North American Bird Sounds


FOR AN ALPHABETICAL SPECIES LIST, CLICK HERE

LISTINGS BY BIRD ORDERS
GAVIIFORMES (Loons)
PODICIPEDIFORMES (Grebes)
PROCELLARIIFORMES (Tube-noses)
PELECANIFORMES (Pelicans, etc.)
CICONIIFORMES (Waders/Vultures)
ANSERIFORMES (Ducks/Geese)
FALCONIFORMES (Raptors)
GALLIFORMES (Fowl)
GRUIFORMES (Rails, etc.)
CHARADRIIFORMES (Gulls, etc.)
COLUMBIFORMES (Doves/Pigeons)
CUCULIFORMES (Cuckoos)
STRIGIFORMES (Owls)
CAPRIMULGIFORMES (Nightjars)
APODIFORMES (Hummers/Swifts)
CORACIIFORMES (Kingfishers)
PICIFORMES (Woodpeckers)
PASSERIFORMES (Perching Birds, Song Birds)
DOMESTIC & PET BIRDS
MYSTERY BIRDS (Can you help?)

On these pages are the sounds of North American birds (Costa Rican birds have their own page, below) - not just bird calls or bird songs, but all the sounds birds make, such as wing sounds and bill rattles. Since most bird species use different vocalizations for different circumstances, I've tried to tell you what the bird was doing at the time of the recording. It has become even more obvious to me during this project that a bird's vocalizations can be nearly as complex in the information they contain as our own. Individuals of a species sing different songs with different "words" and "phrases" than another individual, and the same species from different territories sing about different things in different ways.

One of my ongoing trials is what to call the sounds birds make. They sing, they talk, they whinny and squawk and squeak. They chip and chirp and chack, and the cry and crow and caw. Some ducks quack, some whistle, some peep or screech. Some birds bark or croak or grunt or grumble. Many species, at one time or another mutter and mumble and whisper. You could fill volumes, write epic speeches and set up courses for online universities based on the sounds our amazing feathered friends make. I find myself making up onomatopoeic names like "Chack" and "Pipe" and "Chuckerring". Flickers have a "Klear" call, Great Blue Herons "Gronk". If you have a name for some bird's sound, share it with me - some day I'll write a bird call thesaurus!

Most files are in Windows WAV or MP3 format, and all have been edited for file size and clarity. Many have been filtered in ways which do not affect the bird's song, but which may highlight the important parts of the sample. A few samples have been reduced to 8-bit resolution and all have been "downsampled" from their original 44.1 Khz to save bandwidth and therefore reduce loading times. More exacting sound enthusiasts are encouraged to contact me for larger, unedited and unfiltered versions of these sounds.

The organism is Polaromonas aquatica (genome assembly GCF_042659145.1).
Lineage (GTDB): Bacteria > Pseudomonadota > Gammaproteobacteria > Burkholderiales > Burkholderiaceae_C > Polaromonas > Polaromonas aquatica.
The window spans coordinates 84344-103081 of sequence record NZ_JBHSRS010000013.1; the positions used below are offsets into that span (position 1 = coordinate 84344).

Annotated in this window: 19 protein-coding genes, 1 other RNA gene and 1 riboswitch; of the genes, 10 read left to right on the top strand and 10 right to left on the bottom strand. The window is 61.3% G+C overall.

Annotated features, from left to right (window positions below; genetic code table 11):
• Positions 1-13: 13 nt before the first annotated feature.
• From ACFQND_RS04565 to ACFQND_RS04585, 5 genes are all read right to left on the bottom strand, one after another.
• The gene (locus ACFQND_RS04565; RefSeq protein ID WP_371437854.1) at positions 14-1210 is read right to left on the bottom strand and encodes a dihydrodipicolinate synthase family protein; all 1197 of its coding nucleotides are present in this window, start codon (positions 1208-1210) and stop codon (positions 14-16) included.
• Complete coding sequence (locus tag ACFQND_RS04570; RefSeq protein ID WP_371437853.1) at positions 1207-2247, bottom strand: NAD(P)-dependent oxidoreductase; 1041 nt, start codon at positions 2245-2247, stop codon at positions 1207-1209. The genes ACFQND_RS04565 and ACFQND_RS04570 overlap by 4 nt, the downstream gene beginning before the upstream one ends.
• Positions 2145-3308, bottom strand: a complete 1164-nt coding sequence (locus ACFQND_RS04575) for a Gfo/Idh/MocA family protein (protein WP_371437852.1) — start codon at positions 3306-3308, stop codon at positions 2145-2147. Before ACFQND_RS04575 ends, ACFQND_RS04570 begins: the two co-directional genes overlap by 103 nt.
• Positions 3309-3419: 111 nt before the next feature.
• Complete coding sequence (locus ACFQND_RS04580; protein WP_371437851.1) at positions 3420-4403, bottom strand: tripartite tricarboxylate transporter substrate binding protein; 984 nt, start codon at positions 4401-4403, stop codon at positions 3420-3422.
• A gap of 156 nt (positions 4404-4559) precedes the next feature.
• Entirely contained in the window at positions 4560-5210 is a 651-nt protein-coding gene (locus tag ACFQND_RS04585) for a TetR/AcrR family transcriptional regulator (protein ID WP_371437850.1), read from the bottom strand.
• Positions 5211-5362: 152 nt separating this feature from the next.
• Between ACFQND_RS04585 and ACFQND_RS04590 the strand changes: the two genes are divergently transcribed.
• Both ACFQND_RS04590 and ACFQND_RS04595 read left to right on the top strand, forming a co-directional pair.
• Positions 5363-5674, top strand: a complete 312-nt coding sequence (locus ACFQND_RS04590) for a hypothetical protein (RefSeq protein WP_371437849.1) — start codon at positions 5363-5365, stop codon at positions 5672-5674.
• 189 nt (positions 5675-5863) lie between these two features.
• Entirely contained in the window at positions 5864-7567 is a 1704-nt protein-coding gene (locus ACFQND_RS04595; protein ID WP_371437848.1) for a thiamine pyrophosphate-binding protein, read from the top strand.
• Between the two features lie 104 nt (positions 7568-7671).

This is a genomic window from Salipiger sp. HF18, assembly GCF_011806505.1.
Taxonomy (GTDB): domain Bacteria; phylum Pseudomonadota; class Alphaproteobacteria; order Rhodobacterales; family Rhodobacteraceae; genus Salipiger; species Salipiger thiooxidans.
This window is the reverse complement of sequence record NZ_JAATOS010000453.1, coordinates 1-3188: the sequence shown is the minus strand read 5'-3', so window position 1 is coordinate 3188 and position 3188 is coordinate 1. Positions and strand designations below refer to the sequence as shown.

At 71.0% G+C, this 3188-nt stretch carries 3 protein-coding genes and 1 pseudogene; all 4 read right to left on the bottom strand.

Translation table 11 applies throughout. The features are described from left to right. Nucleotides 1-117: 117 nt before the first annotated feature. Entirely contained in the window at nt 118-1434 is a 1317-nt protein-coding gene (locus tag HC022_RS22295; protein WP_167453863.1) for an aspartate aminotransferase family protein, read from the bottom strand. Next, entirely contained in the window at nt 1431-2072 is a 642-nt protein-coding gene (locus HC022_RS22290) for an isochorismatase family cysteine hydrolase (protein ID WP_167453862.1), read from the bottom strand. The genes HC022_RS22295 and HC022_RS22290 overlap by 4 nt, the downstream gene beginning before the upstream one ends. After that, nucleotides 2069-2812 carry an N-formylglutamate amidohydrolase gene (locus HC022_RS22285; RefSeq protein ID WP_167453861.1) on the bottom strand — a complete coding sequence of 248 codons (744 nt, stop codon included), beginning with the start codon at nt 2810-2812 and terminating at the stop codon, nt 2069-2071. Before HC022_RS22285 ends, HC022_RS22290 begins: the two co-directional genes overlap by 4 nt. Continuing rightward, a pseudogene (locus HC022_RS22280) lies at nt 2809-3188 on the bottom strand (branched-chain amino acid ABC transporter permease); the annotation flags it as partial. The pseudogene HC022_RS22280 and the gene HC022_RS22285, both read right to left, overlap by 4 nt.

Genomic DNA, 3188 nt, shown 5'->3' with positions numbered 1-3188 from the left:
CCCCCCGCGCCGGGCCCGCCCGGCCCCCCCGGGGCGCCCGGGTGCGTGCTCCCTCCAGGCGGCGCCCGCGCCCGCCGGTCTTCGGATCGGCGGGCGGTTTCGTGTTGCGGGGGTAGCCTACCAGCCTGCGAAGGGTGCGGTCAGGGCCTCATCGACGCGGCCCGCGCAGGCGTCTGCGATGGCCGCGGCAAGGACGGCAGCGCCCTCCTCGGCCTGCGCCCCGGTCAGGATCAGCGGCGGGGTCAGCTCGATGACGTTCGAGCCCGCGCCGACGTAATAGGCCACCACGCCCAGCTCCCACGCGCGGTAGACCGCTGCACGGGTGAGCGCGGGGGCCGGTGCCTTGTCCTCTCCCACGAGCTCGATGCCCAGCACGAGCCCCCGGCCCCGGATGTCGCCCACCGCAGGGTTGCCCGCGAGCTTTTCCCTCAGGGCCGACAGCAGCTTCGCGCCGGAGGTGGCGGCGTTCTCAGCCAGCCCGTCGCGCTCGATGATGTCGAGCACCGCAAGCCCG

Remember, all sound clips are copyrighted to Doug Von Gausig and Naturesongs.com, 2001-present. Non-commercial use is usually granted freely, but must be in writing from the author. Commercial use is expressly forbidden without prior written consent (see our Licensing Page.

A Word About Peck's Lake and Tavasci Marsh
You'll notice that many of my recordings were done at or near Peck's Lake, in Clarkdale, Arizona. There is a reason I'm working there so much. The lake is owned by the Phelps-Dodge Mining Company, and was a recreational lake for the miners and employees of the copper smelter here in Clarkdale until the mines in Jerome, Arizona, closed in 1953. The lake is fed from the Verde River, and now represents one of the finest wetlands in Central Arizona. It attracts birds from all over the flyway, and provides breeding environments for literally hundreds of species of birds, mammals, insects and fish. The lake is now in danger. At the East end of Peck's Lake lies Tavasci Marsh, an extremely rare (in Arizona) spring-fed marsh. The springs issue forth warm (68F/20C) water all year long. This marsh is the home to the recently discovered population of endangered Yuma Clapper Rails, which also inhabit the marshy parts of Peck's Lake. It is currently being restored to its original wetland state, under a cooperative agreement between Phelps Dodge and The Arizona Game & Fish Commission. Tavasci Marsh is open to the public for nature study, bird watching, and hiking. Access is by way of a path from Tuzigoot National Monument in Clarkdale, or a path from Dead Horse State Park, in Cottonwood. There is no vehicular access at present.


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